Beleaguered Winnipeg property department fills 2 vacancies at the top
New head planner hired from private sector; new permits boss moves up internally
The City of Winnipeg's beleaguered planning, property and development department has filled two vacancies at senior positions.
David Jopling will start as the city's new urban planning and design manager on Aug. 10, while Alana Crocker was confirmed on July 20 as new manager of development and inspections, Winnipeg communications director Felicia Wiltshire said Monday.
Jopling, who moves over from private-sector consulting firm WSP, replaces departed chief planner Braden Smith.
Crocker, who has served as acting manager of development and inspections since September 2019, replaces departed permits and inspections manager Stan Dueck.
Both inherit difficult portfolios. Winnipeg's ability to make land-use decisions has been weakened by new provincial legislation that allows the provincially appointed municipal board to adjudicate appeals. City planners also weathered criticism in court in a protracted dispute with the developer of the Parker lands.
City permits inspectors, meanwhile, faced even greater scrutiny after unnamed developers hired a private investigator to demonstrate some were conducting personal errands on the job.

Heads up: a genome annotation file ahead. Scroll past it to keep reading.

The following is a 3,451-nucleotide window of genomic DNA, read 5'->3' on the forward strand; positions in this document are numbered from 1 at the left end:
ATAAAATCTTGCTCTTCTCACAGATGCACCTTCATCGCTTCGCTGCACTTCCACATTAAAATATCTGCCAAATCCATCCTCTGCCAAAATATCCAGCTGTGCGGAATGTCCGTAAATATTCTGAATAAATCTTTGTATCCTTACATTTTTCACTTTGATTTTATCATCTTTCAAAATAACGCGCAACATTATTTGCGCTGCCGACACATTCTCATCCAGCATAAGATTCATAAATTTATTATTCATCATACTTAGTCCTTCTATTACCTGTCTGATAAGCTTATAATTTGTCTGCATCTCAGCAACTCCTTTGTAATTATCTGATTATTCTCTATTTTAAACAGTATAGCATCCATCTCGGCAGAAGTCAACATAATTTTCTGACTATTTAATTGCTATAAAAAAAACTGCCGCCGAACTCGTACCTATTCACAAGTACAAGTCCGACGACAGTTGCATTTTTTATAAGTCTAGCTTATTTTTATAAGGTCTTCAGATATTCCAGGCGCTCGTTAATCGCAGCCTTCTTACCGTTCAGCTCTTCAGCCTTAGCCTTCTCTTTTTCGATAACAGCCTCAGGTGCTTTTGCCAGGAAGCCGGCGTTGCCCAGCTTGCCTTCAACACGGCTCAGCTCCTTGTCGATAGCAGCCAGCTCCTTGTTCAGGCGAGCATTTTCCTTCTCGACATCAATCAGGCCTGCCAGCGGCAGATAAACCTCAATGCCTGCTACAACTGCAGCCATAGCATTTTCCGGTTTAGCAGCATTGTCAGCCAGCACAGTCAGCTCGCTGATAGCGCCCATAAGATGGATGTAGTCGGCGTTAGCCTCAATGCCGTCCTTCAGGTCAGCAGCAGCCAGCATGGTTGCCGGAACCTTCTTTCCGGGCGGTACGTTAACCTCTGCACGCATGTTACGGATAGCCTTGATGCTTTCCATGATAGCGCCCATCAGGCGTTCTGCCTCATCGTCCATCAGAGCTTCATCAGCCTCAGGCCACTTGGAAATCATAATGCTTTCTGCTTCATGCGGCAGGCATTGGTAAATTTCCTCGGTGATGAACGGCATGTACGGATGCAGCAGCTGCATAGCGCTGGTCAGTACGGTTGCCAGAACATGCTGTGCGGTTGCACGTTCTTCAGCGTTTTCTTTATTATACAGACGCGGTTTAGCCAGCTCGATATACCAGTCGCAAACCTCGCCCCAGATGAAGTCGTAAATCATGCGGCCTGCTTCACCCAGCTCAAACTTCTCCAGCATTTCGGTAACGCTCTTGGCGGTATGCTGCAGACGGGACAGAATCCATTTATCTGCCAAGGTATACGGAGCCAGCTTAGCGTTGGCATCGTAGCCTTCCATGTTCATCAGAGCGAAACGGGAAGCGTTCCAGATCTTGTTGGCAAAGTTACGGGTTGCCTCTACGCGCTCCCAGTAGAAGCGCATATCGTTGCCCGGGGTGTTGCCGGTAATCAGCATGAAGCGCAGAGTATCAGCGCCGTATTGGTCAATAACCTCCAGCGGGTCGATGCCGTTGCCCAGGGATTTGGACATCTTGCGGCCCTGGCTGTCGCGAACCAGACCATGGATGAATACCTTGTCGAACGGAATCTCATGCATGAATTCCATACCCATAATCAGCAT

- City of Winnipeg in contempt of court, did not act 'in good faith' in rejecting Parker lands plan: judge
Crocker was promoted internally to her new position in charge of developments and inspections.
The city conducted a national search before hiring Jopling as the new planning manager, Winnipeg planning, property and development John Kiernan said in an email to senior city staff and councillors on Monday.
Jopling worked as a provincial planner for nine years before he moved to WSP, where he was in charge of the firm's planning staff in Winnipeg, Kiernan said.
"He is well versed in the application of planning legislation and has provided advice and support to planning authorities, senior officials, council, provincial cabinet and the ministry with respect to land-use planning and sustainable development," Kiernan said.